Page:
The idea of Simultanism is expressed in painting by the simultaneous representation of the different figures of a form seen from different points of view, as Picasso and Braque did some time ago; or by simultaneous representation of the figure of several forms as the futurists are doing.
In literature the idea is expressed by the polyphony of simultaneous voices which say different things. Off course, printing is not an adequate medium, for succession in this medium is unavoidable and a phonograph is more suitable.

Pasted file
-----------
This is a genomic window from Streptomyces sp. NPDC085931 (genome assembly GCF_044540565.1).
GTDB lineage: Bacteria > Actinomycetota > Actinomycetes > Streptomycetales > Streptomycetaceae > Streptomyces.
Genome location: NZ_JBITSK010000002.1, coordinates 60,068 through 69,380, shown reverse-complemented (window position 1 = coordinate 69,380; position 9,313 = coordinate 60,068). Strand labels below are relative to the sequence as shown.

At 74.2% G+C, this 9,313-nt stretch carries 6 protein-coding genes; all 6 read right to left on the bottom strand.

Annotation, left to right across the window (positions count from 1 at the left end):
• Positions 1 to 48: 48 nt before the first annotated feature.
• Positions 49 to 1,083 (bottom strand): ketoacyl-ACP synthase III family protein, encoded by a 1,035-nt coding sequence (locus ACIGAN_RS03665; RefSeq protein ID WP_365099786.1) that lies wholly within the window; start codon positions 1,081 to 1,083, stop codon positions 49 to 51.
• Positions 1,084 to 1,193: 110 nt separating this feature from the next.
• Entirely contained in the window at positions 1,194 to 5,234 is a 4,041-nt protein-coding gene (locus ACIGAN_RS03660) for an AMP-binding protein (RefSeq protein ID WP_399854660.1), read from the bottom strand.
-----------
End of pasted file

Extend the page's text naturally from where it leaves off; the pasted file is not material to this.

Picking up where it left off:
That the idea of Simultanism is essentially naturalistic is obvious; that the polyphony of interwoven sounds and meanings have a decided effect upon our senses is unquestionable; and that we can get at the spirit of things through this system is demonstrable.
AT THE ARDEN GALLERY, 599, FIFTH AVENUE
‘Oh, come on, let’s go to the Maillards.’
’I sat next Rev.‒‒ at Gladys’ luncheon.’
‘Nobody could look human in these full skirts.’
’Do you think her husband knows it.’
‘She says she’s a neutral but‒‒’
’Why don’t they serve tea here?’
(All these phrases must be uttered simultaneously.)
Marius de Zayas
Bron: 291, No. 1, New York, Maart 1915. Online beschikbaar.